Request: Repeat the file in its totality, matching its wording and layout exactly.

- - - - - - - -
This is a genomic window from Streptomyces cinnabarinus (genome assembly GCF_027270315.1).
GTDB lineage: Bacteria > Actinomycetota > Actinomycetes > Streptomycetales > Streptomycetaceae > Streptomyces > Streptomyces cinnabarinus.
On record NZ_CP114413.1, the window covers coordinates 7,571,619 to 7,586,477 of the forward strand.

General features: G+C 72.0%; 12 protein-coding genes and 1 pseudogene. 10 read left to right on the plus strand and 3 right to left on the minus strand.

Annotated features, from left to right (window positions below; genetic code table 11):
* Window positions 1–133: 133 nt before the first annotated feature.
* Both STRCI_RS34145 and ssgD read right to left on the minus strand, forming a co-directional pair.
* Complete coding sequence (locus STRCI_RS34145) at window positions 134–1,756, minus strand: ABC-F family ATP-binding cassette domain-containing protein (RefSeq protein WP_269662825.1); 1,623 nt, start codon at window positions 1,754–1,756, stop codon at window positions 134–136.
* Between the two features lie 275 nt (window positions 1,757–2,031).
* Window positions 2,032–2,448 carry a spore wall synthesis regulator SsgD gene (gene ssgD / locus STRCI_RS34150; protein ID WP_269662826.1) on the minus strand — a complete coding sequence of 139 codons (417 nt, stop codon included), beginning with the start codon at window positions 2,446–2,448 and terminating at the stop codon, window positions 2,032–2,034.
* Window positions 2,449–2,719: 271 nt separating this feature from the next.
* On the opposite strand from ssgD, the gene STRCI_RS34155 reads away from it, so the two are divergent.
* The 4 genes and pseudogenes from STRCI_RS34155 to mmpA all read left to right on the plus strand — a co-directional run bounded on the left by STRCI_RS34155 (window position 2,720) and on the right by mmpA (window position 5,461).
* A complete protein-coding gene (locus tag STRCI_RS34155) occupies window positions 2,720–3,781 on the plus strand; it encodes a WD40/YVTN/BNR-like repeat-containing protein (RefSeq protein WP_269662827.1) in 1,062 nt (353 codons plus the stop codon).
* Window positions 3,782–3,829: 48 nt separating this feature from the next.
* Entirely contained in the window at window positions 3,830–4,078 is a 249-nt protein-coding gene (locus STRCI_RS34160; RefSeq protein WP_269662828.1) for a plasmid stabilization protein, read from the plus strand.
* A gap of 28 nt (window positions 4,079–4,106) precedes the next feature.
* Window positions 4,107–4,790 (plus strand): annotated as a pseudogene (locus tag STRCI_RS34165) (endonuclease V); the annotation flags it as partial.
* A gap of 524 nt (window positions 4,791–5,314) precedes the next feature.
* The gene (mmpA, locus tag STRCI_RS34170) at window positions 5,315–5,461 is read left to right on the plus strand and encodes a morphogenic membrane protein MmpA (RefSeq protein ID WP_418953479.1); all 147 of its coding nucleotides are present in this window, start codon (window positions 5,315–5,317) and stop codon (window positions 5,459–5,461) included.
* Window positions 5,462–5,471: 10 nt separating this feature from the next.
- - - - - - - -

This is a genomic window from Streptomyces cinnabarinus (genome assembly GCF_027270315.1).
GTDB lineage: Bacteria > Actinomycetota > Actinomycetes > Streptomycetales > Streptomycetaceae > Streptomyces > Streptomyces cinnabarinus.
On record NZ_CP114413.1, the window covers coordinates 7,571,619 to 7,586,477 of the forward strand.

General features: G+C 72.0%; 12 protein-coding genes and 1 pseudogene. 10 read left to right on the plus strand and 3 right to left on the minus strand.

Annotated features, from left to right (window positions below; genetic code table 11):
* Window positions 1–133: 133 nt before the first annotated feature.
* Both STRCI_RS34145 and ssgD read right to left on the minus strand, forming a co-directional pair.
* Complete coding sequence (locus STRCI_RS34145) at window positions 134–1,756, minus strand: ABC-F family ATP-binding cassette domain-containing protein (RefSeq protein WP_269662825.1); 1,623 nt, start codon at window positions 1,754–1,756, stop codon at window positions 134–136.
* Between the two features lie 275 nt (window positions 1,757–2,031).
* Window positions 2,032–2,448 carry a spore wall synthesis regulator SsgD gene (gene ssgD / locus STRCI_RS34150; protein ID WP_269662826.1) on the minus strand — a complete coding sequence of 139 codons (417 nt, stop codon included), beginning with the start codon at window positions 2,446–2,448 and terminating at the stop codon, window positions 2,032–2,034.
* Window positions 2,449–2,719: 271 nt separating this feature from the next.
* On the opposite strand from ssgD, the gene STRCI_RS34155 reads away from it, so the two are divergent.
* The 4 genes and pseudogenes from STRCI_RS34155 to mmpA all read left to right on the plus strand — a co-directional run bounded on the left by STRCI_RS34155 (window position 2,720) and on the right by mmpA (window position 5,461).
* A complete protein-coding gene (locus tag STRCI_RS34155) occupies window positions 2,720–3,781 on the plus strand; it encodes a WD40/YVTN/BNR-like repeat-containing protein (RefSeq protein WP_269662827.1) in 1,062 nt (353 codons plus the stop codon).
* Window positions 3,782–3,829: 48 nt separating this feature from the next.
* Entirely contained in the window at window positions 3,830–4,078 is a 249-nt protein-coding gene (locus STRCI_RS34160; RefSeq protein WP_269662828.1) for a plasmid stabilization protein, read from the plus strand.
* A gap of 28 nt (window positions 4,079–4,106) precedes the next feature.
* Window positions 4,107–4,790 (plus strand): annotated as a pseudogene (locus tag STRCI_RS34165) (endonuclease V); the annotation flags it as partial.
* A gap of 524 nt (window positions 4,791–5,314) precedes the next feature.
* The gene (mmpA, locus tag STRCI_RS34170) at window positions 5,315–5,461 is read left to right on the plus strand and encodes a morphogenic membrane protein MmpA (RefSeq protein ID WP_418953479.1); all 147 of its coding nucleotides are present in this window, start codon (window positions 5,315–5,317) and stop codon (window positions 5,459–5,461) included.
* Window positions 5,462–5,471: 10 nt separating this feature from the next.